It was not until Randmark had been driven up against the wall, after the Pentagon in Washington had explained to MOPO that, regardless of which rank, there had never been a soldier with the name of Henry Randmark, that the con man finally gave up after three days and wrote a confession. Like he said, it was all meant as a joke. Hamburg society and his business partners will not think it is very funny.

The Case of Henry C. Randmark

and how how his story came to light

March 8, 2002
Hamburger Morgenpost

The incomprehensible case of Henry C. Randmark - MOPO documents how it came out:

For years there have been doubts in the world of celebrities about the credibility of the "Vietnam veteran." The scandal sheets heard about them, but there was nothing definite.

On February 14, 2002, Randmark, as president of the American-German Business Club invited over 100 Hamburgers to the US General Consulate for a presentation on Scientology's "Narconon" drug withdrawal program. Participants, including police president Udo Nagel, were appalled. For the first time "Sir Henry" experienced public criticism.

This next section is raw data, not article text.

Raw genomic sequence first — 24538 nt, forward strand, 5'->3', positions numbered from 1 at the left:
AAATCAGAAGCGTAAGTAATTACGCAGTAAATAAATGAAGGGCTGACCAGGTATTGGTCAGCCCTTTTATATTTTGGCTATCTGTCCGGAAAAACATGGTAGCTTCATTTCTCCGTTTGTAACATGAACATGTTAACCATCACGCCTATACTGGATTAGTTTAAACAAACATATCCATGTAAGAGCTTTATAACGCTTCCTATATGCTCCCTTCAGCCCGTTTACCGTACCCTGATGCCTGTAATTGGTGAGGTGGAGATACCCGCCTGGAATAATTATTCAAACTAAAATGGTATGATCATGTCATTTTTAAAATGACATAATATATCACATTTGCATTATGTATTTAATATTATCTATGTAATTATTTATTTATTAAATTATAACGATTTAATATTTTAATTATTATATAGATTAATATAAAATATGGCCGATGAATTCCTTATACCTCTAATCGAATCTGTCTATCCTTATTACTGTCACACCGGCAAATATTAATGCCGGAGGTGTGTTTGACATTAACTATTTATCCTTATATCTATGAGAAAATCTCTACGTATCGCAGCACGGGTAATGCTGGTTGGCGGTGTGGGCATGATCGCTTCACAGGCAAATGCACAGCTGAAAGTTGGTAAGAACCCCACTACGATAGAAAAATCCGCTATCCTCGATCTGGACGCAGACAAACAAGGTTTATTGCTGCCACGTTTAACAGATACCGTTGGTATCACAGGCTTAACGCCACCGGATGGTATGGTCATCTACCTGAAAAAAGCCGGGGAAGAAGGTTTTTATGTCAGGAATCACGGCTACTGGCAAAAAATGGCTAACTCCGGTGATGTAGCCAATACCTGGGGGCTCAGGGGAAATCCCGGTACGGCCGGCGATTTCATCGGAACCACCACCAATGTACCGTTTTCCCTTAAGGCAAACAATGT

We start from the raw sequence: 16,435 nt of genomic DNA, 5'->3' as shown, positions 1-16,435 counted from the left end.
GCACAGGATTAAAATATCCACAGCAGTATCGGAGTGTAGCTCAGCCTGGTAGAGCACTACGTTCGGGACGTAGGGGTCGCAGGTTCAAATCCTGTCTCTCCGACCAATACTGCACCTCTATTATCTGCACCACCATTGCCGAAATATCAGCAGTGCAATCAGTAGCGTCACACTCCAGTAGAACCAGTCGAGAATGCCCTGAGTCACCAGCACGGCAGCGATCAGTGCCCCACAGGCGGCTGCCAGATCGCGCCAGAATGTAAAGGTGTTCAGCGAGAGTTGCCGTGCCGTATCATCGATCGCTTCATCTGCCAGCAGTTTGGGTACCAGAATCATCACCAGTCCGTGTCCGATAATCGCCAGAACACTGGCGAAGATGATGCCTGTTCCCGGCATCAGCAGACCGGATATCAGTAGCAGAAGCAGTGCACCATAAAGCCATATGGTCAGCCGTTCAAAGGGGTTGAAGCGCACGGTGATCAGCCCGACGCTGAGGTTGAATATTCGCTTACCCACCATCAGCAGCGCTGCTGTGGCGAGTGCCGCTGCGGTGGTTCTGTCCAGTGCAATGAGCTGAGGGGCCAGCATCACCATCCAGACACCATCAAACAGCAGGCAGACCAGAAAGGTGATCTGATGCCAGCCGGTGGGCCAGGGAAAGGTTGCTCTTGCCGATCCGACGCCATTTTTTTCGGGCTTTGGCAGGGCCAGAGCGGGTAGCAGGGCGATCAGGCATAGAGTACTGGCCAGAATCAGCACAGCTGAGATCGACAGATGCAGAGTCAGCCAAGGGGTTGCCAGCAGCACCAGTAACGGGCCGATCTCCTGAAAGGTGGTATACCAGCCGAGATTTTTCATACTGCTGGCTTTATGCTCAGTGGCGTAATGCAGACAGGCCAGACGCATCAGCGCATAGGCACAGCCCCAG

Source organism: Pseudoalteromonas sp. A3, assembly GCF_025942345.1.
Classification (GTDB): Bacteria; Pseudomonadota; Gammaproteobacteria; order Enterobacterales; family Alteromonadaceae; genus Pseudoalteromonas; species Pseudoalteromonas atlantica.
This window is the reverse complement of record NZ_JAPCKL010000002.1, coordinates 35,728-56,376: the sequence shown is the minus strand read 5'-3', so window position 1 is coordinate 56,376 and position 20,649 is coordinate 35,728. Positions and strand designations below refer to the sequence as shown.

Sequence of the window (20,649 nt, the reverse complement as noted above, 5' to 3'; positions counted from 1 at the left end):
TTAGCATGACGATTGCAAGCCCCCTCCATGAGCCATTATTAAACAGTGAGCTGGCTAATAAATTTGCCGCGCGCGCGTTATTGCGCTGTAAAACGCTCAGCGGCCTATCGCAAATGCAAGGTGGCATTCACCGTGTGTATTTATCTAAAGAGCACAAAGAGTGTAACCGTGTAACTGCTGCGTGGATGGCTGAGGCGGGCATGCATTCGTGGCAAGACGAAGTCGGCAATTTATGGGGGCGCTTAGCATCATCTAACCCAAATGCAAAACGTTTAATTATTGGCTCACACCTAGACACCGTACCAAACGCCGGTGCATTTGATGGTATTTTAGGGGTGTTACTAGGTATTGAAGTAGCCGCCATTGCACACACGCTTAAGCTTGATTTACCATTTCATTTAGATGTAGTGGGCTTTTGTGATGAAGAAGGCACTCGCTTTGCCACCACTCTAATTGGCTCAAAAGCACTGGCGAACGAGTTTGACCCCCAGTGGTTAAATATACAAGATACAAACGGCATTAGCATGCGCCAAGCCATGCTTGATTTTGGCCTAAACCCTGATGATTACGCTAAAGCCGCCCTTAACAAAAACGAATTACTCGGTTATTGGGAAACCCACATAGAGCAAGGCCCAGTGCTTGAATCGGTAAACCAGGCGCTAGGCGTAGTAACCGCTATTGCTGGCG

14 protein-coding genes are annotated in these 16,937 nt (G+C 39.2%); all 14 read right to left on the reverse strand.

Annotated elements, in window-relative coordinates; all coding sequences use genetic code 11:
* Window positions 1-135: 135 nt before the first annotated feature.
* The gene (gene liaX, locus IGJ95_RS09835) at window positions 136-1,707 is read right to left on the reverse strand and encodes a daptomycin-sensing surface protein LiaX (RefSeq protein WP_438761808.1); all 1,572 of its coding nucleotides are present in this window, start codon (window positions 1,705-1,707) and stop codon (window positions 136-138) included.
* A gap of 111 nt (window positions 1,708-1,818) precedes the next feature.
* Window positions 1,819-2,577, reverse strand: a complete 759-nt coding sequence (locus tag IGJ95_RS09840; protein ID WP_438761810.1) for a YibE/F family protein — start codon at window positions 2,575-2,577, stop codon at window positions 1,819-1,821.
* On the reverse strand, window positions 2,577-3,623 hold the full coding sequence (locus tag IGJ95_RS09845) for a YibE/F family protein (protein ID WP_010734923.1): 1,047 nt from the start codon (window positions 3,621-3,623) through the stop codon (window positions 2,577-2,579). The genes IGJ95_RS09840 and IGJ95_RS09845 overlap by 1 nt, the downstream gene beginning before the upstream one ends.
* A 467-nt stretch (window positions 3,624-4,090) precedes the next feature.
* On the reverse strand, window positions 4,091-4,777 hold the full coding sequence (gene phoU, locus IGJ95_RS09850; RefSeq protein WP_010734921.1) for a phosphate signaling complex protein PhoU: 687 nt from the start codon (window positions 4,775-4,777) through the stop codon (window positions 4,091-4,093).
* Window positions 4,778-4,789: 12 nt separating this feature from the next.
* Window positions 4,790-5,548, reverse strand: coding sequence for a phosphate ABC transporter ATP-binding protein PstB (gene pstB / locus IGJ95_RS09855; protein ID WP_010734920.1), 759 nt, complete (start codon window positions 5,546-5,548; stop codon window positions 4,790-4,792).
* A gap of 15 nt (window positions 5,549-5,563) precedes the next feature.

On February 16, a former acquaintance of Randmark's contacted MOPO. He provided information about Randmark's business practices, about his contacts with celebrities and how he landed contacts with politicians as a "graffiti killer," and pointed out inconsistencies in his biography.

On March 1, a Hamburg newspaper published a favorable hometown story about the "former US colonel," and "successful businessman," printing a photograph of his decoration bedecked uniform. The MOPO discovered the medal swindle and asked Randmark about it, who said, "The medals probably got mixed up at the cleaners."

After Randmark was outed in MOPO, nearly all Hamburg media reported the story on the con man. New items of embarrassment came to light daily - even the fact that he was being investigated by the police.

On March 8, Randmark opened up "his heart." And stayed true to himself: once again it was only half the truth.